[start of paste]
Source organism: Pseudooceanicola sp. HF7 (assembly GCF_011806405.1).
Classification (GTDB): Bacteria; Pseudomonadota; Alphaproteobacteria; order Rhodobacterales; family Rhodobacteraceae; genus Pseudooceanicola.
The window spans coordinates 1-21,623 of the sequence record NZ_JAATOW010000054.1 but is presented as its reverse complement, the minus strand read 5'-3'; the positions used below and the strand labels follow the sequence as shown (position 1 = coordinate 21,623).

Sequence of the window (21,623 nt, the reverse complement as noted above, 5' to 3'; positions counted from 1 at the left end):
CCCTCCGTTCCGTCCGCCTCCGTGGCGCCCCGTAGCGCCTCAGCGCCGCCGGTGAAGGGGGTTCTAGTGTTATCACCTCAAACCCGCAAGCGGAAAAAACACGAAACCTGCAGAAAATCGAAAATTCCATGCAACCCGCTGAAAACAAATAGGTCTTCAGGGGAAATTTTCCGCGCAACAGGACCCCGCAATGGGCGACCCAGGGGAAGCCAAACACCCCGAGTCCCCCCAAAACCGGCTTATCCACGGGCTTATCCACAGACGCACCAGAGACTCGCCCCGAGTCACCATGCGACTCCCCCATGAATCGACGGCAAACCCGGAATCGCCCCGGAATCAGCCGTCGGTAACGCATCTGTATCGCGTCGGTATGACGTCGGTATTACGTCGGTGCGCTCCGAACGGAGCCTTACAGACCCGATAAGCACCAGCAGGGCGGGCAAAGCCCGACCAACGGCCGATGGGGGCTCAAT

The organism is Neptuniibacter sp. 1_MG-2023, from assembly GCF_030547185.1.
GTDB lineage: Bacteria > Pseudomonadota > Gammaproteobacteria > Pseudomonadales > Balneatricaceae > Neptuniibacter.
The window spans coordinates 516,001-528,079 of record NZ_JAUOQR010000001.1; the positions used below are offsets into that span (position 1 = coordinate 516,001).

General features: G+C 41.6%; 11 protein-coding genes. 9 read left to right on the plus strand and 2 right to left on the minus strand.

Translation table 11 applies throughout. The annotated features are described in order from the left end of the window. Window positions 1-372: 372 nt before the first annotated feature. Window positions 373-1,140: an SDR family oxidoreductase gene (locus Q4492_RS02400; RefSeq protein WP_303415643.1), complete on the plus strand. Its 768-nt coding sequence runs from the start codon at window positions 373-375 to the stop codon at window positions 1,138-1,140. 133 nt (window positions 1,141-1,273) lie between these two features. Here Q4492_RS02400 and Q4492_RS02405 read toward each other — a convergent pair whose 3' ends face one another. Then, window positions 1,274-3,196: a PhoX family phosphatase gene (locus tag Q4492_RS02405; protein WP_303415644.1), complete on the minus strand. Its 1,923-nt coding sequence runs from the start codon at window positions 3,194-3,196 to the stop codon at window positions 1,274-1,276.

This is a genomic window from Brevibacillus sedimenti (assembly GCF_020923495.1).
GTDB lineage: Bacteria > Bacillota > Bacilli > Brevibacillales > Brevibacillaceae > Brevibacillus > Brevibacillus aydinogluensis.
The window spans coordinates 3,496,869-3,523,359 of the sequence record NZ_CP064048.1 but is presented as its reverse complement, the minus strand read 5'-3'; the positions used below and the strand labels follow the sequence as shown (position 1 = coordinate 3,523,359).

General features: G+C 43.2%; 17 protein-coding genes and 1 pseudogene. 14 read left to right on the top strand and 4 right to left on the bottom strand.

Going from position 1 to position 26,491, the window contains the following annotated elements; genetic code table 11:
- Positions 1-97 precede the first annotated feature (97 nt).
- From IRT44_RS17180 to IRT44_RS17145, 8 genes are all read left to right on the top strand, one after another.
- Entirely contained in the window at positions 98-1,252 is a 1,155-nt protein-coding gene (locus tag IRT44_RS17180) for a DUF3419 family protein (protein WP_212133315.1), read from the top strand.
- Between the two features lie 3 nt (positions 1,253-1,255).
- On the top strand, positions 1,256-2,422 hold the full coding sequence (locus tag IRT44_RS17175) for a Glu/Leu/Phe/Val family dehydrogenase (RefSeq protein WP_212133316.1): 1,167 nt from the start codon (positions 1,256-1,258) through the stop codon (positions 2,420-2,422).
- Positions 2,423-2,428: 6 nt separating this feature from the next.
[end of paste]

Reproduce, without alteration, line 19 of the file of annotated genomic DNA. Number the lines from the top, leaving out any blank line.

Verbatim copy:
- Between the two features lie 3 nt (positions 1,253-1,255).